Tuesday 5 April 2022

Six Poems by Kirsty Niven

 


Monument

There’s the tree, but lacking its house,
where we were years ago –
creeping up its branches
in plimsolls and pinafores.

The garden where I felt my first nettle sting,
where I later cried about so much worse
and you comforted me.

Ivy strangles its branches now,
snaking up every inch of its trunk.
Its bark petrified to stone and stillness –
deadened to a husk
barely surviving.

A statue to remember you by.

 

Earthly Delights

A spy in the garden of love –
all need for covertness forgotten
with a dark twinkle and a smirk.
I sink back onto a bed of nails,
evening dew on every grassy blade.

You fall back with me, grinning,
the chance finally worth taking –
forbidden or not, you know I’m yours.
Stockings peel away like petals,
sighs floating off like dandelion seeds.

We’re the only two people in the universe.
You bite into the apple at last.

 

January

All winter break I was waiting
for some feeling to hit.
I wasn’t quite numb,
simply nonplussed.
In the warmth of the pub,
in a rush I felt it –
a defrosting sensation
as feeling returned
with a blue-eyed bang,
an inebriated burst of fireworks.
Icicles inside liquidating,
all sharpness softening
at the slightest of touches.
All frozen frigidity forgotten
in this cosmic collision.

 

Soft Boiled

A fissure in the shell:
the moist membrane glistens.
A tear threatening to leak,
a delicate ooze quivering.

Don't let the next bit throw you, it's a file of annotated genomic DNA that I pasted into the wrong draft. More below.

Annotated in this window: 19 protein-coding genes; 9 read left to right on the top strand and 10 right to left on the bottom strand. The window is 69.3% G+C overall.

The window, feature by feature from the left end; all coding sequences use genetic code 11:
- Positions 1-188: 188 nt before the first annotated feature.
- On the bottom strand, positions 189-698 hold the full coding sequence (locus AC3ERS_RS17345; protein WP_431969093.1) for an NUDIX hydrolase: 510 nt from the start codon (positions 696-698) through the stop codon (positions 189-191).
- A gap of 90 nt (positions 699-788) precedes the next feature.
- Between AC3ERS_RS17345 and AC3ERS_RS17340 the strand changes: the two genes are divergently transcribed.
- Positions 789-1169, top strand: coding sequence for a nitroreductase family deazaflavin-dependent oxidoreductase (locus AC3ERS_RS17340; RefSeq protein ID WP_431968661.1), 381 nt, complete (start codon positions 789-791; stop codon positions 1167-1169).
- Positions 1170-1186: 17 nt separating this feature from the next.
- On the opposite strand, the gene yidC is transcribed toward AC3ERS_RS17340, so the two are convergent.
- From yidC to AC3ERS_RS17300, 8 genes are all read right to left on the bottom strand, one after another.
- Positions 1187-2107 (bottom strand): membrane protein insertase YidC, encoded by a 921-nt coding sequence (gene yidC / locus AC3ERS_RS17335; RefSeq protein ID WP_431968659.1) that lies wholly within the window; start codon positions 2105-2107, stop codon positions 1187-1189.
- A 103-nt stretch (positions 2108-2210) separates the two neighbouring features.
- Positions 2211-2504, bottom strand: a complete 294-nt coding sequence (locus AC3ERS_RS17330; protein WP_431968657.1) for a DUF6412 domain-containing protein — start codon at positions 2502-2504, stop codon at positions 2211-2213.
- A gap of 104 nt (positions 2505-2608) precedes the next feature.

Make no sudden movements.

Insides ready to gush out –
utterly disgusting and vulnerable.

 

How To Poet

After ‘The Messenger’ by Mary Oliver

Poetry is meant to be loving the world.
Marvel at the roses, sigh at the robin –
delight in the tedious sunlight.
Watch the whirling waves that wait,
note the wavering of the distant horizon.

My eyes see only shades of grey,
the fault lines cutting into everything.
The black mould spreading its spots,
breathing it spores into nihilist lungs;
dripping its ink onto every white page.

My work is despising the world.
See the destruction, feel the depression –
tearing out every heart string.
All prey will find its predator,
my words worms in a bird’s beak.

I can only see the ugliness in it all –
the thorn that will prick, the wintery death,
the sunburn that will peel in crispy sheets.
The waves that crave to fill my lungs,
the horizon that wishes to swallow me whole.

 

Attachment

In the silence of your absence,
my mind unlocks, a swinging hinge –
something’s always wrong,
a gnawing kind of pestilence.

Your forgotten things punctuate,
dotted all over my bedroom floor
patching together the spaces between.
Bracing hope, a mess of medication.

The anticipation of you is anaesthetic,
the actuality the fiercest adrenaline.
A lifeline I can’t afford to lean on
but there’s no living without it.


Kirsty Niven lives and writes in Dundee, Scotland. Her writing has been published in several anthologies including POETRY in the time of CORONAVIRUS, Love Notes You’ll Never Read and Moving Images: Poetry Inspired by Film. Kirsty’s poetry has also appeared in numerous journals and magazines, like Monstrous Regiment, Honeyfire Literary Magazine, HU Writes and The Bangor Literary Journal. You can also find her work on websites such as The Literary Nest, Constellate Literary Journal and Synchronized Chaos. Kirsty has also contributed to We For Women’s upcoming ‘Whose Body Is It?’ exhibition, raising funds for Glasgow Women’s Aid.

 

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